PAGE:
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Officials: Paris unity rally largest in French history

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From the left : Israel's Prime Minister Benjamin Netanyahu, Mali's President Ibrahim Boubacar Keita, France's President Francois Hollande, Germany's Chancellor Angela Merkel, EU President Donald Tusk, and Palestinian President Mahmoud Abbas march during a From the left : Israel's Prime Minister Benjamin Netanyahu, Mali's President Ibrahim Boubacar Keita, France's President Francois Hollande, Germany's Chancellor Angela Merkel, EU President Donald Tusk, and Palestinian President Mahmoud Abbas march during a
A man holds a sign "Je Suis Charlie" (I am Charlie) signs as several hundred people gather in solidarity with victims of two terrorist attacks in Paris, one at the office of weekly newspaper Charlie Hebdo and another at a kosher market, in front of the Fr A man holds a sign "Je Suis Charlie" (I am Charlie) signs as several hundred people gather in solidarity with victims of two terrorist attacks in Paris, one at the office of weekly newspaper Charlie Hebdo and another at a kosher market, in front of the Fr
Photos of victims of the Paris terror attacks and a poster reading 'Berlin is Charlie' have been placed with flowers and candles in front of the French embassy in Berlin Sunday Jan. 11, 2015. Several thousand people gathered in solidarity with victims of Photos of victims of the Paris terror attacks and a poster reading 'Berlin is Charlie' have been placed with flowers and candles in front of the French embassy in Berlin Sunday Jan. 11, 2015. Several thousand people gathered in solidarity with victims of

PARIS (AP) — France's Interior Ministry said the Paris rally for unity against terrorism on Sunday was the largest demonstration in France's history — a march organized to show harmony after three days of attacks that left 17 dead.

Calling the rally "unprecedented," the ministry said the demonstrators were so numerous they spread beyond the official march route, making them impossible to count.

French media estimate up to 3 million are taking part, more than the numbers who took to Paris streets when the Allies liberated the city from the Nazis in World War II.

"It's a different world today," said Parisian Michel Thiebault, 70. He was among a crowd wildly cheering police as their vans made their way through the crowd — a sound unheard of at the frequent protests held in France, where police and demonstrators are often at odds.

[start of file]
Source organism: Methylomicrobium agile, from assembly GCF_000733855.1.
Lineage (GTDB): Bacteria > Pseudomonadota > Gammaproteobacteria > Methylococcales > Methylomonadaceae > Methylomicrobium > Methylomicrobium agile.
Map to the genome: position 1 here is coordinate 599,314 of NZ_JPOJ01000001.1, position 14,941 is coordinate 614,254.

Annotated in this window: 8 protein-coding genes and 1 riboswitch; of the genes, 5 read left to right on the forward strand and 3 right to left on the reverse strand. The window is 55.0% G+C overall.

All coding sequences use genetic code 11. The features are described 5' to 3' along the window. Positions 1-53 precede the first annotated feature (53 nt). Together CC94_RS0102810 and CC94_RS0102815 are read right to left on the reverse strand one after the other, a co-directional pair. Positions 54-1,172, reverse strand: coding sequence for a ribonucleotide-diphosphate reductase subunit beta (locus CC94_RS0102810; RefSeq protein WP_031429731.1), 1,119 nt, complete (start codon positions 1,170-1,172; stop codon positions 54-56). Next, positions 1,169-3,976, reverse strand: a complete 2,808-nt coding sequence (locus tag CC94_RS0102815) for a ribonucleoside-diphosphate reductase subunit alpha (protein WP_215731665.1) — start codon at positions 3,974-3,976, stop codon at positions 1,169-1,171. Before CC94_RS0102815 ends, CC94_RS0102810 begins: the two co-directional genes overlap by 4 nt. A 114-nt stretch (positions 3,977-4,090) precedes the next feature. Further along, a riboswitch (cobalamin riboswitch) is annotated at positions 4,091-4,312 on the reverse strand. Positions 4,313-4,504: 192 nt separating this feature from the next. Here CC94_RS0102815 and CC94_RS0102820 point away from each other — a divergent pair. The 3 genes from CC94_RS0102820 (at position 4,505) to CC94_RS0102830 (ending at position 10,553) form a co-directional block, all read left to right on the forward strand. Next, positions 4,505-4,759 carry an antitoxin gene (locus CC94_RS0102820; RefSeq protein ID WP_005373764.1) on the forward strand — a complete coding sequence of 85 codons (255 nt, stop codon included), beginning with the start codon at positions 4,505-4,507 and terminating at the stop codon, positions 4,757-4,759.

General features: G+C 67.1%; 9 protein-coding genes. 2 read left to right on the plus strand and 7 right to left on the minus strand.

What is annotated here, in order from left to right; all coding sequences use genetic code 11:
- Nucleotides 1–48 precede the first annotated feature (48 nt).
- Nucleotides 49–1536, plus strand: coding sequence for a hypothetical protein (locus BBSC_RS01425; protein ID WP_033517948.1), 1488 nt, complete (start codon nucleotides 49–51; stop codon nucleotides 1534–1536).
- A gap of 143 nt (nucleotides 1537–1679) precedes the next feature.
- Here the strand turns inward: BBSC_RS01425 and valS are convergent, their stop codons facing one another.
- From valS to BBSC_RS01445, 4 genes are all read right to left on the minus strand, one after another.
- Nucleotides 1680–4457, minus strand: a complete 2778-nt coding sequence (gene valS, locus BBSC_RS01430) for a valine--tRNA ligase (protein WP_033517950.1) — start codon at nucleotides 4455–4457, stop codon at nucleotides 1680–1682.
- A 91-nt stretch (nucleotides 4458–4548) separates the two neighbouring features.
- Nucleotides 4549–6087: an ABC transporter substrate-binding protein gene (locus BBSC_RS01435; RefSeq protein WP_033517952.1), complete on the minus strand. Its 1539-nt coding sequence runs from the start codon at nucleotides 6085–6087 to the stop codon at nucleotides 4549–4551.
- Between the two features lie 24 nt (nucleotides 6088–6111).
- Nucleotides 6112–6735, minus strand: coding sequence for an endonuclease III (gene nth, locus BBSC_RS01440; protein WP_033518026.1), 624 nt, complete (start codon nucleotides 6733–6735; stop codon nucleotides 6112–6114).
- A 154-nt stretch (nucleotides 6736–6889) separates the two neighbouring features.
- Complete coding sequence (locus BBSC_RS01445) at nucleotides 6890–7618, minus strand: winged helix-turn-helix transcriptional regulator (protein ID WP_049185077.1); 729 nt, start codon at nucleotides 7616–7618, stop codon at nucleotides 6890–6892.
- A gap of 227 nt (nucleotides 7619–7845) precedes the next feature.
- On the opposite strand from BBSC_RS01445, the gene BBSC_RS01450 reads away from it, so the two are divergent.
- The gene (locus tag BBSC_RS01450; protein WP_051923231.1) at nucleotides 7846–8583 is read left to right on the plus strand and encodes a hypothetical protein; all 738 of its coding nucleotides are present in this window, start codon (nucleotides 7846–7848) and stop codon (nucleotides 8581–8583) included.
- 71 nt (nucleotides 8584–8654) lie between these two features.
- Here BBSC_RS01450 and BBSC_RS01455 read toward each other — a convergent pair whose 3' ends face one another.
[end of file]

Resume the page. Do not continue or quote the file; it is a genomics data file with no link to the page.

Their arms linked, more than 40 world leaders headed the somber procession, setting aside their differences for a manifestation that French President Francois Hollande said turned the city into "the capital of the world."

Israeli Prime Minister Benjamin Netanyahu stood near Palestinian President Mahmoud Abbas. Ukrainian President Petro Poroshenko and Russian Foreign Minister Sergey Lavrov also marched.

Demonstrations were also held in cities around France and around the world.

The deadly attacks on a satirical newspaper, kosher market and police marked a turning point for France that some compared to Sept. 11. In the weeks and months ahead, the cruelty will test how attached the French — an estimated 5 million of whom are Muslims — really are to their liberties and to each other.

"Our entire country will rise up toward something better," Hollande said.

The aftermath of the attacks remained raw, with video emerging of one of the gunmen killed during police raids pledging allegiance to the Islamic State group and detailing how the attacks were going to unfold. Also, a new shooting was linked to that gunman, Amedy Coulibaly, who was killed Friday along with the brothers behind a massacre at satirical newspaper Charlie Hebdo in nearly simultaneous raids by security forces.

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Sylvie Corbet, Trung Latieule, Oleg Cetinic, John Leicester and Elaine Ganley contributed from Paris. Aron Heller contributed from Jerusalem.

Copyright 2015 The Associated Press. All rights reserved. This material may not be published, broadcast, rewritten or redistributed.

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